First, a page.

May 13, 2008 at 1:23 pm #1228943
Greg RiddleBPL Member
@gregriddleLocale: White Mtns
I'm looking for recommendations for the best resources for learning to use map & compass for backcountry navigation skills. Short of taking an actual course, I tend to learn faster from DVD's but a book is OK too.
Also, any resouces for using a watch/alt/compass with map instead of traditional compass?Jul 23, 2008 at 11:05 am #1444155
@dufus934Locale: North Texas
This would be a good thing to have/know. Some one must know.Jul 23, 2008 at 11:45 am #1444159
John S.BPL Member
There should be tons of online resources from doing a simple yahoo or google search. Look at REI website for common navigation books.Jul 23, 2008 at 11:54 am #1444160Jul 23, 2008 at 12:46 pm #1444174
@lithiummetalmanLocale: Cesspool Central!
Check out "Freedom to the Hills", haa an excellent section on map & compass, very well thought out, clear, easy to read and many illustrations.Jul 23, 2008 at 2:32 pm #1444189
@foodLocale: Colorado Rockies
My primary system of navigation is map reading. I carry a compass, but have not used it in years. FIRST learn to navigate with a good topo map. Use of the other tools will be easy after you have developed map reading skills.Jul 24, 2008 at 1:33 am #1444287
Duane HallBPL Member
@pkhLocale: Nova Scotia
You might try "The Essential Wildnerness Navigtor", David Seidman, Ragged Mountain Press, 1995. This should tell and show you all you need to know.
CheersJul 24, 2008 at 6:46 am #1444315
M GBPL Member
I second Duane's recommendation.
I would also add that everyone interested in learning navigation with a map and compass to try orienteering. There are lots of local clubs with events almost every weekend in spring and fall. It is a very low cost activity that is certain to improve your navigation skills as well as your fitness if you take it seriously enough and start running the courses. At better events you can get on a 12 Km course and practice keeping a bearing over very long distances and see what happens to your accuracy. You learn to find all sorts of features to use and the 1:10,000 scale maps are very fun to use.Jul 24, 2008 at 7:27 am #1444321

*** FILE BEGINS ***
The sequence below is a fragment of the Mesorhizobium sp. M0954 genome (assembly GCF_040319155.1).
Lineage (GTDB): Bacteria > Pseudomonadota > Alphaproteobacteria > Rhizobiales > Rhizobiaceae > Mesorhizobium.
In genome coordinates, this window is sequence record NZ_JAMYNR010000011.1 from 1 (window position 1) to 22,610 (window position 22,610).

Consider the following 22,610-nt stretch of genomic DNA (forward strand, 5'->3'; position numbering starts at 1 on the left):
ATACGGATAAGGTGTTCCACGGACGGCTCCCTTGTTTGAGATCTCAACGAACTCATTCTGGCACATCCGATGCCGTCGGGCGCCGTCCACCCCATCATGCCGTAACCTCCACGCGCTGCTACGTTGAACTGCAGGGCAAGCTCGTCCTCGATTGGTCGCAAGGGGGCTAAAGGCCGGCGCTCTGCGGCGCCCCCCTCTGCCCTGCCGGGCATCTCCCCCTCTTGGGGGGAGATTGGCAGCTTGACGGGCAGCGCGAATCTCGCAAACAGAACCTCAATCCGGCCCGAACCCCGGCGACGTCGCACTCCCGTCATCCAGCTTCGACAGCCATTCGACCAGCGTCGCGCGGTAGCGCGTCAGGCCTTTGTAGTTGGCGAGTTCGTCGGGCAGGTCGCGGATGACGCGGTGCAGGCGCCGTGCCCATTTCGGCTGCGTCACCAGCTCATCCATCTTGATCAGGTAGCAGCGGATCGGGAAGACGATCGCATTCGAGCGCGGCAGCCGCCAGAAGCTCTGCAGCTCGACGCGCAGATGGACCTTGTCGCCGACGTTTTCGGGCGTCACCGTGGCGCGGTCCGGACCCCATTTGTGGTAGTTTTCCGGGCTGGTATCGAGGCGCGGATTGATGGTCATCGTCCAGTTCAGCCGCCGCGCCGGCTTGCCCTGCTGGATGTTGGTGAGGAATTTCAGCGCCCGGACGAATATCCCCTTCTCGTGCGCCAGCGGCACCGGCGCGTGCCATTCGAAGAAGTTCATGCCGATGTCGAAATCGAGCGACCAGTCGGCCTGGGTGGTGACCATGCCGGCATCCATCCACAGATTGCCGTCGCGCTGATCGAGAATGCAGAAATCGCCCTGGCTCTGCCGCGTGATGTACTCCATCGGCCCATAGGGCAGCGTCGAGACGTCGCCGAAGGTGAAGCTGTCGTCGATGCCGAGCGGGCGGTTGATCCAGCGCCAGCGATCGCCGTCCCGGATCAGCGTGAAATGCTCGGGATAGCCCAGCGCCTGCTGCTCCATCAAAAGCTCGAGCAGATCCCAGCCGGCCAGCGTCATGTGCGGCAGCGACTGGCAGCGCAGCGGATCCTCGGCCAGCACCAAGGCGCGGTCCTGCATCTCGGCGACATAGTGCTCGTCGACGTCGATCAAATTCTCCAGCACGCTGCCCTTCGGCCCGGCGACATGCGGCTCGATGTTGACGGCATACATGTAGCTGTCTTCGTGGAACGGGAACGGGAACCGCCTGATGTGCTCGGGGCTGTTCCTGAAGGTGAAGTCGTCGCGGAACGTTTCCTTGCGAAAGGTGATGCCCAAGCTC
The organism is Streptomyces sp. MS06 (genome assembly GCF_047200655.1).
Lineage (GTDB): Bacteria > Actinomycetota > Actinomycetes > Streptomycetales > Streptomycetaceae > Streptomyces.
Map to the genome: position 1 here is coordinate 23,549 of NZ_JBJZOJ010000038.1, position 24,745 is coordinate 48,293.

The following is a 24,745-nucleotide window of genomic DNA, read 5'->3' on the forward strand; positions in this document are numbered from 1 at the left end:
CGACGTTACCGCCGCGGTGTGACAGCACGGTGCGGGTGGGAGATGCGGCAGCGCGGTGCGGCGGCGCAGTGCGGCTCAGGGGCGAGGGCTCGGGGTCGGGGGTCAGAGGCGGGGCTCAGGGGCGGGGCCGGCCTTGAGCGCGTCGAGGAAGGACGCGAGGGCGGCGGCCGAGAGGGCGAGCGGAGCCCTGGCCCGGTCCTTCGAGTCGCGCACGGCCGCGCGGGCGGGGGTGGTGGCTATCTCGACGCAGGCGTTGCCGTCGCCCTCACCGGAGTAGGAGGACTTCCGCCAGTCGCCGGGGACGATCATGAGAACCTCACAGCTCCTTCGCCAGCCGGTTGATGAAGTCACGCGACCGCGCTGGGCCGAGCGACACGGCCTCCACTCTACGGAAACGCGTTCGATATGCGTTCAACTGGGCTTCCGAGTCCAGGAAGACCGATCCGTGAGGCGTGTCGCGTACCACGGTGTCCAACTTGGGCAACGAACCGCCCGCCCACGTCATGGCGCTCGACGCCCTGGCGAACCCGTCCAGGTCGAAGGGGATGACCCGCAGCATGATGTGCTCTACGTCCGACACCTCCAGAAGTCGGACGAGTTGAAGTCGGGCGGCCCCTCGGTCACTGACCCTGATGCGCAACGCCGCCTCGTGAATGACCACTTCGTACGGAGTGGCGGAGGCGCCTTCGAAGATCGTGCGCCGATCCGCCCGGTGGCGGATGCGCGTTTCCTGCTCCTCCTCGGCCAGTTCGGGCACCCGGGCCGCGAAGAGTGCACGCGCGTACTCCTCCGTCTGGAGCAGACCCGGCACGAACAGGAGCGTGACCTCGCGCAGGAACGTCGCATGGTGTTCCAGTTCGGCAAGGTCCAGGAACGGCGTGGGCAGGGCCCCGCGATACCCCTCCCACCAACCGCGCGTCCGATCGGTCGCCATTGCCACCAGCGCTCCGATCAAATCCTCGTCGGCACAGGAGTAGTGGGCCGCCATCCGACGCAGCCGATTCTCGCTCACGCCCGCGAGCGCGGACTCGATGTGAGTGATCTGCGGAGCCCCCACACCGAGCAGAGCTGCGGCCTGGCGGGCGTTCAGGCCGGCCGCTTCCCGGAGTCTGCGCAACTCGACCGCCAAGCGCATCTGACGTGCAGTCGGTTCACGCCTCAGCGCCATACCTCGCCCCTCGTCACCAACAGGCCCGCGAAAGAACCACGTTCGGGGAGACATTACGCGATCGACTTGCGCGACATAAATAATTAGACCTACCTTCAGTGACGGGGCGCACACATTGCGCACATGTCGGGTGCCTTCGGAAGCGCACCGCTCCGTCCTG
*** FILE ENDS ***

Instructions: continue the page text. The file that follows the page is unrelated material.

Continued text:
D GBPL Member
@dangLocale: Pacific Northwet
This site goes over some basics:
Also a good book that is clearly written and goes over the basics is "Be expert with map and compass" by Bjorn Kjellstrom. I'd recommend that book as a starter. I've seen it at Barns and Noble and other good bookstores.Jul 29, 2008 at 11:54 am #1445001
René EnguehardBPL Member
That's basically why I did a geography degree along with my computer science one. :)Jul 29, 2008 at 12:21 pm #1445002
Dean F.BPL Member
@acrosomeLocale: Back in the Front Range
Join the military. BELIEVE ME, they will teach you land navigation. And it will only cost you four years of your life (probably)… :-)Aug 28, 2008 at 8:12 pm #1449071
@strong806Locale: Near the AT
You could find an Old Boyscout Handbook at Half-Price Books or on Amazon, that's where I learned some basic skills.Aug 28, 2008 at 8:40 pm #1449075
Tad EnglundBPL Member
@bestbuilderLocale: Pacific Northwest
I prefer visual (DVD) also as the preferred way to learn, but after searching the web and other literature the most recommended source I found was a book:
“Wilderness Navigation” by Bob and Mike Burns, printed by the Mountaineers, in Seattle.
It even has sample problems in the appendix to make sure you have learn the information.
I checked it out from the library and after reading it I purchased the book for my personal library.
It’s the best I’ve found on the subject
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